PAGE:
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Review: Apple's 15-in. MacBook Pro delivers on speed, battery life

Michael deAgonia | Dec. 17, 2013
The move to faster PCIe flash storage offers a noticeable boost in performance

On the right side of the laptop is another USB 3.0 port, an HDMI port (perfect for connecting to an HDTV), and an SDXC card reader.

The MacBook Pro also has two microphones, which help cancel out background noise during dictation and video conferencing, and a 720p camera, which is hidden within the black border at the top of the Retina display. (A green indicator light shines next to the camera when it's turned on.)

Low power Bluetooth 4 and all of the usual 802.11 wireless standards are supported, including a/b/g/n, and — new to this model — 802.11ac. That latter should improve Wi-Fi speeds if your router also offers 802.11ac.

The lighted chiclet-key keyboard is unchanged, as is the now-standard glass trackpad, which allows you to use multitouch gestures much as you would on an iPad. Regarding gestures, Apple engineers have brought some consistency between product lines, making it easier than ever to switch from an iPad to the MacBook Pro and vice versa. OS X supports a variety of gestures, though oddly, not all of them are enabled by default. A quick visit to Apple Menu> System Preferences> Trackpad allows you to select the ones you want to use.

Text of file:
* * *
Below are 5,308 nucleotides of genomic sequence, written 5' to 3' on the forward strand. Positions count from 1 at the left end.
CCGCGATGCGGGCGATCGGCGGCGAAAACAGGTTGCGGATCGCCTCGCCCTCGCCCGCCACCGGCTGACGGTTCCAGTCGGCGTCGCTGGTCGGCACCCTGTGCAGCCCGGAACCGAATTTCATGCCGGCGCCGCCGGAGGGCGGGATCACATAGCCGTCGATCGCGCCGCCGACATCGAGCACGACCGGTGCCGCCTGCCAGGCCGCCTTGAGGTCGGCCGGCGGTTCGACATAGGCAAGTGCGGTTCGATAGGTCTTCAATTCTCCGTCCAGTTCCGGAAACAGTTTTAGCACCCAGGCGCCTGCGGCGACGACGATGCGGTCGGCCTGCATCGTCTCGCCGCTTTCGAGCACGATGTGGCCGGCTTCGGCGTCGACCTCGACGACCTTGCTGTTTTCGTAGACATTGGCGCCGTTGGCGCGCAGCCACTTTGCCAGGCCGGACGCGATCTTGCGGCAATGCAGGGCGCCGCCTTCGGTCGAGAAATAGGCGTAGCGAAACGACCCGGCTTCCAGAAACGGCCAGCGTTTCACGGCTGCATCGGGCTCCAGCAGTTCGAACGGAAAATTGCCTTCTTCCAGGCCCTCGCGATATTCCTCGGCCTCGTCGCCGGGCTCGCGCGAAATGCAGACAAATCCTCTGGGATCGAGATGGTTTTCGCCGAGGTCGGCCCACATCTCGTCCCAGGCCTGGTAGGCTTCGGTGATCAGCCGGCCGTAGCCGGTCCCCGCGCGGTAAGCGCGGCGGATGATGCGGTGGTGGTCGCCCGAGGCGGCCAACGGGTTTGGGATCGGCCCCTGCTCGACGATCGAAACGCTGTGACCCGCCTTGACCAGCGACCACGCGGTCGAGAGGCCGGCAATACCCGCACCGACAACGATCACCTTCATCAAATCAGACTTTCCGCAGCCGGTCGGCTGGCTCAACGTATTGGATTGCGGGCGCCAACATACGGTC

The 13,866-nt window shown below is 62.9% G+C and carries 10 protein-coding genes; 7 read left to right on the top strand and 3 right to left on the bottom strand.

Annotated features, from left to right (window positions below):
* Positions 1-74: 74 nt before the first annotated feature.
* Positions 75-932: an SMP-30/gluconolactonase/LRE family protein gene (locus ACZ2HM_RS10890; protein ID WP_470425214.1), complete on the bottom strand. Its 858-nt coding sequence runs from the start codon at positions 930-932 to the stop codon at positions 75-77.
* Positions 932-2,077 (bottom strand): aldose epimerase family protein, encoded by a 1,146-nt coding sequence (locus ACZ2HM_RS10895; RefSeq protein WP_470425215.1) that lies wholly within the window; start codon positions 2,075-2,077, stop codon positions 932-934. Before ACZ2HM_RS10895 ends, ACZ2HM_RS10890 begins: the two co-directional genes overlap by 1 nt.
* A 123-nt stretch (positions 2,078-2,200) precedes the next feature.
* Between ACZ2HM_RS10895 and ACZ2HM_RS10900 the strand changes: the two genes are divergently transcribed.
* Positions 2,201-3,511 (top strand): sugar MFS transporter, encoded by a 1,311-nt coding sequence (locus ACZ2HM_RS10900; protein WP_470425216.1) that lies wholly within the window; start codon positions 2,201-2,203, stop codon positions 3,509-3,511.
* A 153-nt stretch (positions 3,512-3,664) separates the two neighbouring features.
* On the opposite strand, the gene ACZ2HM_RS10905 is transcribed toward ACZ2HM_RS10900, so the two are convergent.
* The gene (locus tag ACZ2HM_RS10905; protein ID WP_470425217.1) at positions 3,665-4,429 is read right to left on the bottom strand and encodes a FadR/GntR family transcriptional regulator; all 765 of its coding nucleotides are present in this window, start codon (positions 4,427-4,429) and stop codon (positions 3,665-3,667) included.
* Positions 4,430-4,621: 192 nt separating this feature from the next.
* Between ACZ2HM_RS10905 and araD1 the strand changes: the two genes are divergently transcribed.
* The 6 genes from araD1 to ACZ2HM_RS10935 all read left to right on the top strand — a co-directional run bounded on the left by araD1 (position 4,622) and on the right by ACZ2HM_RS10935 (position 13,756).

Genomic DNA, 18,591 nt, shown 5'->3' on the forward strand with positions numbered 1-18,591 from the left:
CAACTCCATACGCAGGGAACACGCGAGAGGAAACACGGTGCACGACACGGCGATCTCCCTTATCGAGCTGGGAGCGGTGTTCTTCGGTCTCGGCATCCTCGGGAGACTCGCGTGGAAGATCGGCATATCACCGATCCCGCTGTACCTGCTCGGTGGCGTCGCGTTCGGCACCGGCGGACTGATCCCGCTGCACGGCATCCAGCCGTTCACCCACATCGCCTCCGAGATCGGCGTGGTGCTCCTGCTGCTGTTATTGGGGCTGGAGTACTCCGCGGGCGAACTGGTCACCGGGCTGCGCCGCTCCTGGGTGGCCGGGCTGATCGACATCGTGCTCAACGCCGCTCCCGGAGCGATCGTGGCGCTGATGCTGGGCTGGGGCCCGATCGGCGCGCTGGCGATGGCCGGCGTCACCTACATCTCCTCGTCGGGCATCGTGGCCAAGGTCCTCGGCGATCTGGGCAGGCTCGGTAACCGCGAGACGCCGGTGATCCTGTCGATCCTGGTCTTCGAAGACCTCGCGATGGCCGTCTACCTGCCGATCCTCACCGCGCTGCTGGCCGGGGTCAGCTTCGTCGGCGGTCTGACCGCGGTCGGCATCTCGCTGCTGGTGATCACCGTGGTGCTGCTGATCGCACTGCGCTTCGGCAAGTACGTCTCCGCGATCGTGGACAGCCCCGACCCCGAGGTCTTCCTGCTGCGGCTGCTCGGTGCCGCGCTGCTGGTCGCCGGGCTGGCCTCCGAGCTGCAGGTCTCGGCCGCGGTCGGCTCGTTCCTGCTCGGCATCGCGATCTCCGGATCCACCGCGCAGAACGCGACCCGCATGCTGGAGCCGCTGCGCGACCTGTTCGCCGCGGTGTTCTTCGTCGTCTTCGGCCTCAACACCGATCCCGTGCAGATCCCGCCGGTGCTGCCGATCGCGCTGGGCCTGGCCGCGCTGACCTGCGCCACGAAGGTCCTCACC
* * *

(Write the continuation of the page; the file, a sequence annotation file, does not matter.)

Another carryover from the previous MacBook Pro is the magnetic latch. When you close the lid, the magnets catch with a satisfying snap and put the machine to sleep. The magnets are hidden in the aluminum frame, so there are no latches to wear out. The lid opens easily and OS X is usually up and running from sleep before you're finished positioning the screen.

Finally on the feature list, it's important to note something that's not here: Apple laptops don't have built-in Ethernet or an optical drive. If Wi-Fi isn't available and you need a physical Ethernet connection, Apple offers a Thunderbolt-to-Ethernet adapter for $29. If you're still using optical media like DVDs and CDs, you can get an external drive from Apple for $79.

Getting up to speed is easy
These days, getting a new Mac up and running is a cinch. First, there's the option to use Migration Assistant to move data from your old computer (or a Time Machine backup) to the new one. But if you decide to start with a fresh install, Apple's iCloud services make the move easy. During the initial setup, there is an option to log into iCloud. By the time you're logged in on the laptop, your iCloud information is already being synced. My email, AIM, Twitter, FaceBook, LinkedIn and Vimeo accounts were all added automatically, as were my contacts, calendar entries, reminders, notes, Safari bookmarks and documents. Within minutes, I was receiving Calendar notifications for upcoming birthdays, too.


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